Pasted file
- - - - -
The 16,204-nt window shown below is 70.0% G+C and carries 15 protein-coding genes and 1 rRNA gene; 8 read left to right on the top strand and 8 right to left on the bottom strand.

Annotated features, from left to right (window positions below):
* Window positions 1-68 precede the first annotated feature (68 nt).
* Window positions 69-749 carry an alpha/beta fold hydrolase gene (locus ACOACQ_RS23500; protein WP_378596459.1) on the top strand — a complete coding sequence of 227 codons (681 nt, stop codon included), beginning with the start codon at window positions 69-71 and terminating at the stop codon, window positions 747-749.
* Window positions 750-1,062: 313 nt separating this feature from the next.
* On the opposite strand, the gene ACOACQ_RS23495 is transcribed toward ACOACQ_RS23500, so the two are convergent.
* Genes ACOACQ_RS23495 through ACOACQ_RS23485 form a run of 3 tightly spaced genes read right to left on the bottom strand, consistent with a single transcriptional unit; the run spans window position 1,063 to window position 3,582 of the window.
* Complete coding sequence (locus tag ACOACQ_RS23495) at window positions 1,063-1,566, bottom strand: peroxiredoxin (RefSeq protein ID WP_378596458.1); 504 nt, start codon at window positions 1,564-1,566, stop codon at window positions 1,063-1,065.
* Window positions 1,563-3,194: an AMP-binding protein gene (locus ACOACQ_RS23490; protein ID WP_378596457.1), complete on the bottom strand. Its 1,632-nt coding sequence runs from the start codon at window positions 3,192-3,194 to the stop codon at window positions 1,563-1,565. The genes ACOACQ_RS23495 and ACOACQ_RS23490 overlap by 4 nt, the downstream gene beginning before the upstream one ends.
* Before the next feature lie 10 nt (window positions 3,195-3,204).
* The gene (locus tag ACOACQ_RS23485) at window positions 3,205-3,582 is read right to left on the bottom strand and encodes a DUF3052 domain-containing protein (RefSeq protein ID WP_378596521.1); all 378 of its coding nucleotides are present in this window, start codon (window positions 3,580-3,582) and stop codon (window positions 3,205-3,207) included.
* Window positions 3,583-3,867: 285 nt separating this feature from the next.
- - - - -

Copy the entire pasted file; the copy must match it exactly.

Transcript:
The 16,204-nt window shown below is 70.0% G+C and carries 15 protein-coding genes and 1 rRNA gene; 8 read left to right on the top strand and 8 right to left on the bottom strand.

Annotated features, from left to right (window positions below):
* Window positions 1-68 precede the first annotated feature (68 nt).
* Window positions 69-749 carry an alpha/beta fold hydrolase gene (locus ACOACQ_RS23500; protein WP_378596459.1) on the top strand — a complete coding sequence of 227 codons (681 nt, stop codon included), beginning with the start codon at window positions 69-71 and terminating at the stop codon, window positions 747-749.
* Window positions 750-1,062: 313 nt separating this feature from the next.
* On the opposite strand, the gene ACOACQ_RS23495 is transcribed toward ACOACQ_RS23500, so the two are convergent.
* Genes ACOACQ_RS23495 through ACOACQ_RS23485 form a run of 3 tightly spaced genes read right to left on the bottom strand, consistent with a single transcriptional unit; the run spans window position 1,063 to window position 3,582 of the window.
* Complete coding sequence (locus tag ACOACQ_RS23495) at window positions 1,063-1,566, bottom strand: peroxiredoxin (RefSeq protein ID WP_378596458.1); 504 nt, start codon at window positions 1,564-1,566, stop codon at window positions 1,063-1,065.
* Window positions 1,563-3,194: an AMP-binding protein gene (locus ACOACQ_RS23490; protein ID WP_378596457.1), complete on the bottom strand. Its 1,632-nt coding sequence runs from the start codon at window positions 3,192-3,194 to the stop codon at window positions 1,563-1,565. The genes ACOACQ_RS23495 and ACOACQ_RS23490 overlap by 4 nt, the downstream gene beginning before the upstream one ends.
* Before the next feature lie 10 nt (window positions 3,195-3,204).
* The gene (locus tag ACOACQ_RS23485) at window positions 3,205-3,582 is read right to left on the bottom strand and encodes a DUF3052 domain-containing protein (RefSeq protein ID WP_378596521.1); all 378 of its coding nucleotides are present in this window, start codon (window positions 3,580-3,582) and stop codon (window positions 3,205-3,207) included.
* Window positions 3,583-3,867: 285 nt separating this feature from the next.